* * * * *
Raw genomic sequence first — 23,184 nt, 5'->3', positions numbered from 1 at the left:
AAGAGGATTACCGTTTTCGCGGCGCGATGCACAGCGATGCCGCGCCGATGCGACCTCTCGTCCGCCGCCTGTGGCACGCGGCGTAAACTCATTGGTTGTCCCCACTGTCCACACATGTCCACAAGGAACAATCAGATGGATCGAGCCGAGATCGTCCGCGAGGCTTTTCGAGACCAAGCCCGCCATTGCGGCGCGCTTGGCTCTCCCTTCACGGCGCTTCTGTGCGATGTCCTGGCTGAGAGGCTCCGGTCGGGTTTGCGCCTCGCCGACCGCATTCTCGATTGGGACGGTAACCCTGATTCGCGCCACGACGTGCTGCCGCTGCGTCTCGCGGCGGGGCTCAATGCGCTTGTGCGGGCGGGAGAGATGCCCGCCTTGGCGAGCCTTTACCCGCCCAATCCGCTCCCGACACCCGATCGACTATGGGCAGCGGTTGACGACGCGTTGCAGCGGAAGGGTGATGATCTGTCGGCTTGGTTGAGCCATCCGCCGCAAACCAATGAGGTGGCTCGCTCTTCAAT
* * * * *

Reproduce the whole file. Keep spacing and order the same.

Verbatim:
Raw genomic sequence first — 23,184 nt, 5'->3', positions numbered from 1 at the left:
AAGAGGATTACCGTTTTCGCGGCGCGATGCACAGCGATGCCGCGCCGATGCGACCTCTCGTCCGCCGCCTGTGGCACGCGGCGTAAACTCATTGGTTGTCCCCACTGTCCACACATGTCCACAAGGAACAATCAGATGGATCGAGCCGAGATCGTCCGCGAGGCTTTTCGAGACCAAGCCCGCCATTGCGGCGCGCTTGGCTCTCCCTTCACGGCGCTTCTGTGCGATGTCCTGGCTGAGAGGCTCCGGTCGGGTTTGCGCCTCGCCGACCGCATTCTCGATTGGGACGGTAACCCTGATTCGCGCCACGACGTGCTGCCGCTGCGTCTCGCGGCGGGGCTCAATGCGCTTGTGCGGGCGGGAGAGATGCCCGCCTTGGCGAGCCTTTACCCGCCCAATCCGCTCCCGACACCCGATCGACTATGGGCAGCGGTTGACGACGCGTTGCAGCGGAAGGGTGATGATCTGTCGGCTTGGTTGAGCCATCCGCCGCAAACCAATGAGGTGGCTCGCTCTTCAAT